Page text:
Murphy, Says New Report, Is Eyeing the Presidency While Cheating Students and Teachers

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Mike Lilley of Sunlight Policy Center of New Jersey has a new analysis out called, “Before You Go, Gov. Murphy, There Is Some Unfinished Business in the Garden State.” In this report Lilley hones in on evidence that Murphy is contemplating a presidential run and lists “four major problems that remain unaddressed”:  pandemic-related learning loss; an underperforming economy and weak jobs recovery; worst-in-the-nation structural budget deficits; and “unreformed and severely underfunded” public pensions. In this summary, we’ll stick to education issues, which, in Lilley’s telling, are born from the Governor’s fidelity to New Jersey Education Association lobbyists.

Evidence Of Murphy’s Presidential Ambitions:

Tammy Murphy, the Governor’s wife, and a “top administration staffer” have launched two Super PACs (political action committees) that can “raise and spend unlimited amounts of money to support issues, groups and candidates across the nation.” Because the PACs are 501(c)(4)s, they don’t have to disclose their donors; therefore, “they are ideal vehicles to garner early support.” (Matt Friedman of Politico keeps a running tally of how many days it’s been since Murphy declined to disclose the donors; today is Day 58.) These new PACS are similar to the PAC Murphy started to support his 2021 gubernatorial run: New Directions, it turns out, has raised $13 million–the best funded PAC in NJ–and 80% of New Direction’s donations come from NJEA.

Murphy will be the next chair of the National Governors Association and is currently chair of the Democratic Governors Association, an ideal set-up for a presidential campaign. “With the potential support of deep-pocketed national government unions,” Lilley writes, “Murphy could have a lot of money to spread around.”

Pandemic-Related Learning Loss:

Lilley quotes a variety of sources that validate the crisis in NJ’s public education system.

  • Star-Ledger: “The pandemic has become an educational crisis, too, just as experts feared. In New Jersey, the majority of students have fallen behind, with even worse numbers among lower income kids.”
  • “According to NJ Education Report, the state’s Start Strong assessments administered in Fall 2021 revealed that an astounding 49.3% of fourth graders scored in the lowest category (in need of “strong support”), with 74.3% of Black 4th graders and 69.7% of Hispanic 4th graders scoring in the lowest category.”
  • State Senator Teresa Ruiz, outgoing head of the Senate Education Committee and current Senate Majority Leader: “What we are looking at is a potential pipeline to a lifetime of lost wages, lower quality of life, or a direct doorway into the criminal justice system.” And, “If you don’t think this is a crisis … then I don’t know what else will make it more alarming than this … What I want is what we are going to do about it.”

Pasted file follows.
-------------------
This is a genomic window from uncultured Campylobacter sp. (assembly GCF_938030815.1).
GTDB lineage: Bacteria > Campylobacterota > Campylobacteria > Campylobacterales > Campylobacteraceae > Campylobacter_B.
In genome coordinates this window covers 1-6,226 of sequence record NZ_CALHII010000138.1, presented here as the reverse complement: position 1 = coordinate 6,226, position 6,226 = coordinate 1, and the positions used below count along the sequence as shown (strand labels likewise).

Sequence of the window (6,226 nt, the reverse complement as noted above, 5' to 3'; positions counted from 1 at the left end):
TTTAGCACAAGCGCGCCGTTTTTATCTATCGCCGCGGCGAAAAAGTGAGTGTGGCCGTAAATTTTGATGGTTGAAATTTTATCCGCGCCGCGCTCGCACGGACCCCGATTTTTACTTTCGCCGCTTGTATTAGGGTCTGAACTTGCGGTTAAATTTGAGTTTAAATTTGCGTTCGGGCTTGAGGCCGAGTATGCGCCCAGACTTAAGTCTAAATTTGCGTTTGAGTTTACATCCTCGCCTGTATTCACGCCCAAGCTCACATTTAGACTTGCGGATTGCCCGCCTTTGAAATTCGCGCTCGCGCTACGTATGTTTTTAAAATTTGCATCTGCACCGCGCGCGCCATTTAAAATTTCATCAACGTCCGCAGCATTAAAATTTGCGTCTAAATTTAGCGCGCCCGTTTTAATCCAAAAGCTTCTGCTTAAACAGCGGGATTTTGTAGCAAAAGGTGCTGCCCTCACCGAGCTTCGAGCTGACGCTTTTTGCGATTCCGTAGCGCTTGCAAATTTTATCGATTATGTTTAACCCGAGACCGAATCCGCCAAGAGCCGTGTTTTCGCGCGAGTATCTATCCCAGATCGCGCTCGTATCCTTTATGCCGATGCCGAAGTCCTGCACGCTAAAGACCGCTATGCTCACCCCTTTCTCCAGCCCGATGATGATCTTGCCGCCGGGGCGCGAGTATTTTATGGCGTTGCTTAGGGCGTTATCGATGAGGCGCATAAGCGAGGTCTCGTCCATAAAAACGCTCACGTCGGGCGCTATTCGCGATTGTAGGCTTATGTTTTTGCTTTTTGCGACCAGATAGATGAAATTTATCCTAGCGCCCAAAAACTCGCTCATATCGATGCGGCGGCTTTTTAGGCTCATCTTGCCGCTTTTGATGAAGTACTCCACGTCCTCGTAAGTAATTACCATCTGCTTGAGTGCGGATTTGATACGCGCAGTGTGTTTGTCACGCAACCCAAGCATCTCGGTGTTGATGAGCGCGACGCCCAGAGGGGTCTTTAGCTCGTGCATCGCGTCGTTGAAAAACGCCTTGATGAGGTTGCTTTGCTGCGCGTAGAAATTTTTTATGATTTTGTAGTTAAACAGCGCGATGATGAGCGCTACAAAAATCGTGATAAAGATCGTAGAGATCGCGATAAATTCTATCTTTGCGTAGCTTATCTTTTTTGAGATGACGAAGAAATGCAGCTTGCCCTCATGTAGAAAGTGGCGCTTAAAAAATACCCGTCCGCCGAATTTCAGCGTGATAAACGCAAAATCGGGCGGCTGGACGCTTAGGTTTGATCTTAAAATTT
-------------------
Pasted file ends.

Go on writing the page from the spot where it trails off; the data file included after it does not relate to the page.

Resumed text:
• In an interview with the Star-Ledger, JerseyCAN’s Patricia Morgan stated that a substantial majority of 4th-to-10th-grade students need support in math or English.

So how is Murphy going to solve this particular problem? Not through the obvious candidate, the Department of Education. Says Lilley, “Murphy’s Department of Education is AWOL.” Here’s the evidence:

  • The Star-Ledger editorial board: “The state Department of Education seems to be largely abdicating its role … New Jersey is behind other states on this.”
  • JerseyCAN’s Morgan asks: “What is the state’s plan? And what’s the objective measure of progress?” She states that the Department of Education (DOE) needs to explain what an education recovery looks like, creating plans, tools, best practices, objective measures of progress and even curricula to help school districts get kids back on track. The state needs to provide both short-term and long-term goals to guide the education recovery. And because of the disparate impacts of learning loss across New Jersey’s 600 school districts, the state needs to prioritize its allocation of resources.

Lilley writes,

“Murphy has the resources: $2.8 billion in federal dollars to address learning loss through the Biden Administration’s American Rescue Act.. Appropriately, the legislature required the DOE to track how the money is being used. But there is no DOE plan. Again, Morgan: “I would love to hear what the state’s plan is for tracking these federal funds and weighing whether schools are really being effective in spending them.” The Star-Ledger is more direct in its criticism: the DOE “has done virtually nothing to track the $2.8 billion in federal dollars going directly to schools that can be used for learning loss.”